use of Russian forces overseas has raised many questions.
Duma Defense Committee Chairman Zavarzin said that Russia
will not interfere with the U.S. as it engages with nations
in the region, and that there is no cause for concern
regarding the legislation about use of Russian forces -- it
is intended to protect Russian citizens living in those
countries and that other countries have similar provisions.

26. (C) UKRAINE: ASD Vershbow spoke of his visit to Ukraine
immediately preceding his arrival in Moscow, and cited
Ukrainian concerns about Russian respect for Ukraine's
sovereignty and borders. Vershbow stated that the U.S.
continues to support the 1994 Budapest Memorandum on Security
Assurances and Ukraine's freedom to choose its security
relationships, and encourages Russia to reaffirm its
adherence as well. He suggested that President Medvedev's
open letter to Ukraine had been counter-productive. The U.S.
favors close and mutually beneficial Russian-Ukrainian
relations -- this is not a zero-sum game.

27. (C) Deputy Foreign Minister Karasin said that Ukraine is
Russia's closest neighbor, and is a "key partner" in
international activities. Russia is not trying to influence
Ukraine, but wants a stable Ukraine and a secure
neighborhood. He also said that Russia cannot ignore
attempts to depict it as a major threat to Ukraine. Foreign
Minister Lavrov will be visiting Ukraine this week to meet
with Ukrainian Acting Foreign Minister Khandogiy and there
even is a possibility that Medvedev and Ukrainian President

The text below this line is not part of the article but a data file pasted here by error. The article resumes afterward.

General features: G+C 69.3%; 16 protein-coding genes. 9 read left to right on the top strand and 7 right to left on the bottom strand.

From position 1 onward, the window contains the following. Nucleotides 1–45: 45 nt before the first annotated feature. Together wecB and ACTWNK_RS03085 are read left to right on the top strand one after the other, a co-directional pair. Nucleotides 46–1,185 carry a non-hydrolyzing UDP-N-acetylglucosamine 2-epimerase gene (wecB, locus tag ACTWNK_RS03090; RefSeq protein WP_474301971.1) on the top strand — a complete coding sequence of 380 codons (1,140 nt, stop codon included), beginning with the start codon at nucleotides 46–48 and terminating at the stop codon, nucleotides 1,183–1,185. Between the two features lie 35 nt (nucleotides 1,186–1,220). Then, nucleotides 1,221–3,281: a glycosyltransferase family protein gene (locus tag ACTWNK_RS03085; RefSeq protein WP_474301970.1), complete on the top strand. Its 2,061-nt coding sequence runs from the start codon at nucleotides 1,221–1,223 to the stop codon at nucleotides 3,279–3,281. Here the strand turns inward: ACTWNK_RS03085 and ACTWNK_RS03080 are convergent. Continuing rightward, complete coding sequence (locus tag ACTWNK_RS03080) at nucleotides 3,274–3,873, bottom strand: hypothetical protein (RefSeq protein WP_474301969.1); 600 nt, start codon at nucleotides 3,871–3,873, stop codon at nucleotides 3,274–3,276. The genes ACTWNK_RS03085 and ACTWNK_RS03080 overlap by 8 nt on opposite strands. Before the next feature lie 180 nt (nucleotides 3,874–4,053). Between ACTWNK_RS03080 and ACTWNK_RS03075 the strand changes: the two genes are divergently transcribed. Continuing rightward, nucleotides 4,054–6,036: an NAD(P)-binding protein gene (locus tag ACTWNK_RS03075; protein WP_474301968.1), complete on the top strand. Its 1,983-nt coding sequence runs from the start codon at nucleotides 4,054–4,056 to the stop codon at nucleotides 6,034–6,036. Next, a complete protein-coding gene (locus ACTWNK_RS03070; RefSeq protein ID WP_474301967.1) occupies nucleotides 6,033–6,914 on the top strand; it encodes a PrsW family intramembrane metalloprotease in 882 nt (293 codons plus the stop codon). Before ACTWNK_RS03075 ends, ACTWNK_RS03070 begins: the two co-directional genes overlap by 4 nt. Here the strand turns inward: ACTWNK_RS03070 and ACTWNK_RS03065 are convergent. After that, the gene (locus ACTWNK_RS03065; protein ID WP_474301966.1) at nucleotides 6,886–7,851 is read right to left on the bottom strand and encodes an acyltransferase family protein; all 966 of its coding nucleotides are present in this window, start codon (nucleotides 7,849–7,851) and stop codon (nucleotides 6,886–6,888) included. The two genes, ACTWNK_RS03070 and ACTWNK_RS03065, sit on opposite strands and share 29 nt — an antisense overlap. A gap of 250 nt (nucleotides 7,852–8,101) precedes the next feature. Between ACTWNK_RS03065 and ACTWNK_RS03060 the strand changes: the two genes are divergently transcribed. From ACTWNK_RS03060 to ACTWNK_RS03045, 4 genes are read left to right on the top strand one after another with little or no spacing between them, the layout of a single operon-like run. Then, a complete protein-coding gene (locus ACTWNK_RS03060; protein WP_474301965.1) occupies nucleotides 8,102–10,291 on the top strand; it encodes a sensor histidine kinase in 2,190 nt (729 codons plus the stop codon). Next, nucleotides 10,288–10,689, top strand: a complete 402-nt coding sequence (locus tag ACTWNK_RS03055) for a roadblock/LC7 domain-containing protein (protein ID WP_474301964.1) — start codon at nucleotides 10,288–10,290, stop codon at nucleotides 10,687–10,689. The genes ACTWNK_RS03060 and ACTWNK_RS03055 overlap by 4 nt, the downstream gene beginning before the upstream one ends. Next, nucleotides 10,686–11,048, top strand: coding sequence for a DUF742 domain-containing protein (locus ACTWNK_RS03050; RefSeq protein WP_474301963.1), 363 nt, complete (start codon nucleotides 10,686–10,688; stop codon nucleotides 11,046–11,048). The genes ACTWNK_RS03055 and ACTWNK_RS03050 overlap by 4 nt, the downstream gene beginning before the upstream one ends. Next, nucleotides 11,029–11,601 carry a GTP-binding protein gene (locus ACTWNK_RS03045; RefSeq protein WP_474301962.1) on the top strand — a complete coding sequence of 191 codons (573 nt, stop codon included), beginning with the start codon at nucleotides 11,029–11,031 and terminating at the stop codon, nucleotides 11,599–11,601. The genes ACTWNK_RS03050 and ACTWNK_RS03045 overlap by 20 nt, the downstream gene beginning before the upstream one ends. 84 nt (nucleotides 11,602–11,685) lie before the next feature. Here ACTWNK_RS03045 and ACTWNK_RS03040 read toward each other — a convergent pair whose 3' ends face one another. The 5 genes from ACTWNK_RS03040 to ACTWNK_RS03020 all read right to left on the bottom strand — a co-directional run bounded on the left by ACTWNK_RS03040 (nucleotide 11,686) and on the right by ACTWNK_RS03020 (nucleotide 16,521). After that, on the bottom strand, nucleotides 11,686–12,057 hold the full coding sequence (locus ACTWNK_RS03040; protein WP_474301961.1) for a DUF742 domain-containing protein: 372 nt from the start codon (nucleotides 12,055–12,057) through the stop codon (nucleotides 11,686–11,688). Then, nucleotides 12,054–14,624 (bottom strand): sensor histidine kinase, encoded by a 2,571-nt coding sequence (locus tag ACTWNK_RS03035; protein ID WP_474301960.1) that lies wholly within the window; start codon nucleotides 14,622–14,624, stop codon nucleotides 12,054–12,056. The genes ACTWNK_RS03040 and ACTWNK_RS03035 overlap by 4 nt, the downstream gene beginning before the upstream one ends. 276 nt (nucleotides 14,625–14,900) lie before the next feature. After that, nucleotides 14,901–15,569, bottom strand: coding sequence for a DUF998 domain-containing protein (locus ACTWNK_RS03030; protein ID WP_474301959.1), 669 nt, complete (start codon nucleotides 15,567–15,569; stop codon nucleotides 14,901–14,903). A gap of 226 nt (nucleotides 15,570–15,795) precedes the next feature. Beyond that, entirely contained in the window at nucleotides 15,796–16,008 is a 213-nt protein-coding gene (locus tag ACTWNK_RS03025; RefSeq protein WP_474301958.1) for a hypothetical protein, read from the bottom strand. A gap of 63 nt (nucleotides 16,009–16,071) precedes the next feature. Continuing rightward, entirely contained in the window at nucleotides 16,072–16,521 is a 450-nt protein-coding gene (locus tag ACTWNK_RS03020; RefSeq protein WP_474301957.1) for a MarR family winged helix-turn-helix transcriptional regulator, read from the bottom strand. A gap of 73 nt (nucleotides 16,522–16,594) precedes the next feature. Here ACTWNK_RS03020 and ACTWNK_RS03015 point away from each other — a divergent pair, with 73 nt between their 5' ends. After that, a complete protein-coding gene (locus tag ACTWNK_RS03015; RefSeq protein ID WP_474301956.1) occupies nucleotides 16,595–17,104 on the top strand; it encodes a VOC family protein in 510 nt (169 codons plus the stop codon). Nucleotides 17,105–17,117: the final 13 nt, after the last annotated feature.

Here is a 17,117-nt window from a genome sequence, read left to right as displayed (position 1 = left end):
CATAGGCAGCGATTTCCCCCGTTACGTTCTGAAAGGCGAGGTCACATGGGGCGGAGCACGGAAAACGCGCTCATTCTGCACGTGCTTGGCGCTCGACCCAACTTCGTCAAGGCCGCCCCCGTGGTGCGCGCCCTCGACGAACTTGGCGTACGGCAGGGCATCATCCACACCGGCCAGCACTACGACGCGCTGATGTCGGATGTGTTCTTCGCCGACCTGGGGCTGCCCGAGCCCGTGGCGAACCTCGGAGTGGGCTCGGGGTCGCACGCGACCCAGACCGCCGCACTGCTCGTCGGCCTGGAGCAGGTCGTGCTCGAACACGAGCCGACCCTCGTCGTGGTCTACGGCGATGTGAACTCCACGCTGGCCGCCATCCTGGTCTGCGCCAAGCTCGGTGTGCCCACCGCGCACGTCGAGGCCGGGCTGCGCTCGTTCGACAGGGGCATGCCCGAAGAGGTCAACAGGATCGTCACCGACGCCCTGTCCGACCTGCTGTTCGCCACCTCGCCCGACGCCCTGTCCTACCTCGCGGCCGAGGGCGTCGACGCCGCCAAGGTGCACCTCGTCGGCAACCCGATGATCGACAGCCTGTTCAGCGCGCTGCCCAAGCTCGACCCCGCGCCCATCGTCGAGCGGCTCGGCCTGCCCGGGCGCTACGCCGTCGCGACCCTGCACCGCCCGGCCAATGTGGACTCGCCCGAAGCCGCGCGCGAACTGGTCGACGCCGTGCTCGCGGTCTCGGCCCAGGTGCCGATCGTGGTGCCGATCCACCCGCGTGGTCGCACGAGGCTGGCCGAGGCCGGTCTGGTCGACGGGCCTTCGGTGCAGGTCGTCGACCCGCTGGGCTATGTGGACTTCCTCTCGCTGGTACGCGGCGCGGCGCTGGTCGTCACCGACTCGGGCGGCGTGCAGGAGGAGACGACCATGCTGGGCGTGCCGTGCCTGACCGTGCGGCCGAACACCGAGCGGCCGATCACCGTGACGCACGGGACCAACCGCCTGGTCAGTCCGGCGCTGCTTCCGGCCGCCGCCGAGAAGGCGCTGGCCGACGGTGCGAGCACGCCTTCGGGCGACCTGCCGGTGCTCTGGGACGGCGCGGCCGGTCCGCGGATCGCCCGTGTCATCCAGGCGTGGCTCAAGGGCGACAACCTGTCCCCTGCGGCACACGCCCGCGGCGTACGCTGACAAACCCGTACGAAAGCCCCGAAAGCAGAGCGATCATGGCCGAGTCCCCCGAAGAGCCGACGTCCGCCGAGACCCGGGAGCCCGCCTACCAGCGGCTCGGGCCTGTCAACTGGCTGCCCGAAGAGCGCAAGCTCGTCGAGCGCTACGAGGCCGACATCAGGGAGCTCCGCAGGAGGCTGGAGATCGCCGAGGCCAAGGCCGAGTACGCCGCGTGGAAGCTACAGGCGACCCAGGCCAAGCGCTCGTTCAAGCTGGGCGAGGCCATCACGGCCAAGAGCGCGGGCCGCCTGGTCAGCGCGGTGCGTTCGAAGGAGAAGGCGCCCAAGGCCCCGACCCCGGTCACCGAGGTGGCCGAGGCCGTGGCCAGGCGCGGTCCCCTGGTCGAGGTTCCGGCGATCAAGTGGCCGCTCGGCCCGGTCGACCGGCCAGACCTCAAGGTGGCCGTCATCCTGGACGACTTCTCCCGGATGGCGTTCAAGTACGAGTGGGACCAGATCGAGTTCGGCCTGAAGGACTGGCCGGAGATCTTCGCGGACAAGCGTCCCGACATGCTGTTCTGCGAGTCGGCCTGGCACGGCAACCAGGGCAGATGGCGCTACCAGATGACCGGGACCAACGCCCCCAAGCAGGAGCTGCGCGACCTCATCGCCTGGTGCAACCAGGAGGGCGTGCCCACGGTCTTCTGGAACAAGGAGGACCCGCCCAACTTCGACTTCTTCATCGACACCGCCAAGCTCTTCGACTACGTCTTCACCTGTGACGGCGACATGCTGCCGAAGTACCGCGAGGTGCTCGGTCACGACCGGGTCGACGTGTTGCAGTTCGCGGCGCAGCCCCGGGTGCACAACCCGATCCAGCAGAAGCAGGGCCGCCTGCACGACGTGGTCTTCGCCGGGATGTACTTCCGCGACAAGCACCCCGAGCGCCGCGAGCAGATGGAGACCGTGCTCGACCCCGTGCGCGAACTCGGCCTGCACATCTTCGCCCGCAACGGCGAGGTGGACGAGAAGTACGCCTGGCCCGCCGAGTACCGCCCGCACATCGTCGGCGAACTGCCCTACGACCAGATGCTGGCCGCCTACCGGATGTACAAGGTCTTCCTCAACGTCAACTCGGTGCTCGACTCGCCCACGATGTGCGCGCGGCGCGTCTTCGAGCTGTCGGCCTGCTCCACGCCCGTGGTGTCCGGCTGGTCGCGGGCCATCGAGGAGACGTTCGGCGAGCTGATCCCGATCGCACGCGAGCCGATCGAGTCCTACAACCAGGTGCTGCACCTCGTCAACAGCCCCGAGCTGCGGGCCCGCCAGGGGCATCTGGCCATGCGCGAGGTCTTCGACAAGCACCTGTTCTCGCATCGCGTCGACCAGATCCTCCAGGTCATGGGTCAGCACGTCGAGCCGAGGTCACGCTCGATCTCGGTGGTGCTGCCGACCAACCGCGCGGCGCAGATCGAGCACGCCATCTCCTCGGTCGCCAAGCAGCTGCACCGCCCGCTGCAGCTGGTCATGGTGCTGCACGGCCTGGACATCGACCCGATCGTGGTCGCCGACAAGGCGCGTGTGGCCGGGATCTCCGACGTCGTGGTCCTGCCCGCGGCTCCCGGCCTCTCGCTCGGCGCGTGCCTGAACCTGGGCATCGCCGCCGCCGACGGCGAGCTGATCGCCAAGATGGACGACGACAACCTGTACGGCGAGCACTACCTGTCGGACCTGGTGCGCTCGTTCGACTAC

Yushchenko will meet at a summit of CIS countries shortly
after that. Karasin said that Russia wants to deal with
Ukraine in a normal way and that Ukrainian citizens are the
ones to decide what they want.

28. (C) GEORGIA: Security Council Deputy Secretary
Baluyevskiy, Zavarzin, and Karasin asked why the U.S. is
providing military assistance to Georgia when it threatens
stability in the Caucasus region. This causes concern and
Russia cannot allow renewed aggression against Abkhazia and
South Ossetia. ASD Vershbow explained that as a matter of
principle, the U.S. will help Georgia protect its sovereignty
and independence, but stated that the U.S. is not rearming
Georgia, as Russia has repeatedly alleged. Since the August
2008 war, there has been no U.S. lethal assistance to
Georgia; DoD funds were transferred to the State Department
for humanitarian purposes. In the short term, the U.S. is
proceeding with great care and focusing on training,
education, and helping prepare Georgia to participate in
Afghanistan under the command of U.S. Forces. At the same
time, Georgia is a sovereign state with the right to
self-defense. We do not accept any arms embargo, and we may
provide weapons to Georgia in the future.

29. (C) Zavarzin made a point of saying that Russia does not
dispute Georgia's sovereignty, but it cannot allow new acts
of aggression; a regional consensus is necessary. Karasin
said that, in Russia's view, the current Georgian leadership